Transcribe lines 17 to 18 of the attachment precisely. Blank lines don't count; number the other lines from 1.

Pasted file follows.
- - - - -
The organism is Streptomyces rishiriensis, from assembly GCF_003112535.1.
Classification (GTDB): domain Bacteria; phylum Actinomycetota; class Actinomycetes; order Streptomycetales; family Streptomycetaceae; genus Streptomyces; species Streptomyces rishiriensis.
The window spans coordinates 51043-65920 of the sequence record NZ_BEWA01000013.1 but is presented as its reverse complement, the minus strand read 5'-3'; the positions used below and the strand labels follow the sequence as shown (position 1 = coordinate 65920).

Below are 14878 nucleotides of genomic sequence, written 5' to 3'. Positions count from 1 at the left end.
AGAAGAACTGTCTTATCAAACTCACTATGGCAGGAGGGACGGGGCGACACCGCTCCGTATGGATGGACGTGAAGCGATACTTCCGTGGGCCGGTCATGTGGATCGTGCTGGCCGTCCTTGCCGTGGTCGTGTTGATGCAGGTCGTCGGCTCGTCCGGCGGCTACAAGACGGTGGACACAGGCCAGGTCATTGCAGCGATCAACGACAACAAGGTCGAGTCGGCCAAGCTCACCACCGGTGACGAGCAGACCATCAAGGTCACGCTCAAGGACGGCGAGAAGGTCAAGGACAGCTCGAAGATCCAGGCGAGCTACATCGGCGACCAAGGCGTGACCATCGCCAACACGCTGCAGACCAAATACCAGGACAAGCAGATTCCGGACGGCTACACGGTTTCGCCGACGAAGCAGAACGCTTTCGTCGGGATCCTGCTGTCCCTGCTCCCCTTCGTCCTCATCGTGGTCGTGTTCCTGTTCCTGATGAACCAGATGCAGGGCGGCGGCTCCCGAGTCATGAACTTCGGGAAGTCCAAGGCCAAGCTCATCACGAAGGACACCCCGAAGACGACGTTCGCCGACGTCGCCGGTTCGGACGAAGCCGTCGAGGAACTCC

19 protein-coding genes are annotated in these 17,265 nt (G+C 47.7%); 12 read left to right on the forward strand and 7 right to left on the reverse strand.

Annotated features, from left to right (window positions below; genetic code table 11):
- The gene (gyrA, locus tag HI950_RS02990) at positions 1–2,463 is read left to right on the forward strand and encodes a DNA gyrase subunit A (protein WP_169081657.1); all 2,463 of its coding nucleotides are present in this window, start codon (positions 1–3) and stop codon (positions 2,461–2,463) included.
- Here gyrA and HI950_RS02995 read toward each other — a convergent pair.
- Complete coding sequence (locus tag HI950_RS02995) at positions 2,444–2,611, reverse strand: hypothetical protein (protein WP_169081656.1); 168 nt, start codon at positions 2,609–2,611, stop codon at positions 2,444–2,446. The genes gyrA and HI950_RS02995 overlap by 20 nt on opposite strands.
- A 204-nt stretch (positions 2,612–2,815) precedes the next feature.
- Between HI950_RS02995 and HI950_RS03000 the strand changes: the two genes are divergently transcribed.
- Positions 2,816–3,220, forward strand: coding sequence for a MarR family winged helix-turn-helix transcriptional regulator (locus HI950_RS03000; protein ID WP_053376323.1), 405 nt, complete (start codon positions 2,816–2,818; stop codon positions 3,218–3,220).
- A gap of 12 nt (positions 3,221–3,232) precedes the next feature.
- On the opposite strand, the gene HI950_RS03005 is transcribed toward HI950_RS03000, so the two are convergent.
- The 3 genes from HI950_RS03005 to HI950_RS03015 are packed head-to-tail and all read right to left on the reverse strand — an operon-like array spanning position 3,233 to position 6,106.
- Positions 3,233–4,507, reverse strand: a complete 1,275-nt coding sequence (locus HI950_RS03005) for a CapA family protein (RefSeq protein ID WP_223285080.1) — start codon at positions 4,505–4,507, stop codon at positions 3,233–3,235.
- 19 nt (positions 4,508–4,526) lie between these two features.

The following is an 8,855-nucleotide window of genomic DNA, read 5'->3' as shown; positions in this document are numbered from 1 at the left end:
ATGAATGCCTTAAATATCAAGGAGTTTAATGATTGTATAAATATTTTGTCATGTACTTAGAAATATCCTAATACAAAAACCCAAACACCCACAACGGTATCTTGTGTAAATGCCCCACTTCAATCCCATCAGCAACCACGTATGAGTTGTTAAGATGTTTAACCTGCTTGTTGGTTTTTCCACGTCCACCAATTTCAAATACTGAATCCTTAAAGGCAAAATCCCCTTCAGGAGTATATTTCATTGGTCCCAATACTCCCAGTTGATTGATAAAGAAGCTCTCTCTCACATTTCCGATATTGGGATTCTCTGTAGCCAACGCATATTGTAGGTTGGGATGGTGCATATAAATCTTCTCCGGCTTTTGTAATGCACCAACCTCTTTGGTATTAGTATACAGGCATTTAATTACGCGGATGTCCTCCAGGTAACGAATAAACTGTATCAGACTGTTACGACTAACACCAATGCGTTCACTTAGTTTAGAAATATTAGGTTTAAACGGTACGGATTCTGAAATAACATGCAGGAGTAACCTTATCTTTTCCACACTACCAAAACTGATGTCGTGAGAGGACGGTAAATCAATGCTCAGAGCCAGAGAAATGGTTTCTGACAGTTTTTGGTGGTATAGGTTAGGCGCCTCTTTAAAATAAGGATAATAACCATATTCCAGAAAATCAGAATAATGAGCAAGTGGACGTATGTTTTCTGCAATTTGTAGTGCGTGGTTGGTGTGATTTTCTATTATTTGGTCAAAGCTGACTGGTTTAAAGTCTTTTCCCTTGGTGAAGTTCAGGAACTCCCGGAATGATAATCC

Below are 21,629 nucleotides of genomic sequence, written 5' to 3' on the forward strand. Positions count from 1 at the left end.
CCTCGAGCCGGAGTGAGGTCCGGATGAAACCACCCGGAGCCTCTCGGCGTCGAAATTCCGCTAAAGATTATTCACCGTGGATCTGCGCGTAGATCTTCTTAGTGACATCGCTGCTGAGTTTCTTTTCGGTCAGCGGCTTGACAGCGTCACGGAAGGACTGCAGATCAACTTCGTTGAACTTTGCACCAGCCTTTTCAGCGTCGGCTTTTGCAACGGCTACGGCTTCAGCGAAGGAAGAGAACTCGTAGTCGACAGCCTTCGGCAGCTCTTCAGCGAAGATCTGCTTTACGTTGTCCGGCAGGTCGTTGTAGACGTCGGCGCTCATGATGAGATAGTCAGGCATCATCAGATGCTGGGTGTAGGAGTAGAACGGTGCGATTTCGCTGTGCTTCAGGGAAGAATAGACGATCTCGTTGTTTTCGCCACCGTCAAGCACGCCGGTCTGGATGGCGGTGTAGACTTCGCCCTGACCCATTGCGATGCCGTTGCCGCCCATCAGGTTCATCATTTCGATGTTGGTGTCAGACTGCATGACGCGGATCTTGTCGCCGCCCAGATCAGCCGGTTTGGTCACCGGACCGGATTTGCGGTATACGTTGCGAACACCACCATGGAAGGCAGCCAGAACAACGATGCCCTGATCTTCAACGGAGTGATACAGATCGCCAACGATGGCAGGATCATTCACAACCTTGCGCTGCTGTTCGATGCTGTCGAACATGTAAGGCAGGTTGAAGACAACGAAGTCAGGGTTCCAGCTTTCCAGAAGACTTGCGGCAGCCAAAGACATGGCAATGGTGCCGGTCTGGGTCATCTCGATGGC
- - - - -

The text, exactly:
- Positions 3,233–4,507, reverse strand: a complete 1,275-nt coding sequence (locus HI950_RS03005) for a CapA family protein (RefSeq protein ID WP_223285080.1) — start codon at positions 4,505–4,507, stop codon at positions 3,233–3,235.
- 19 nt (positions 4,508–4,526) lie between these two features.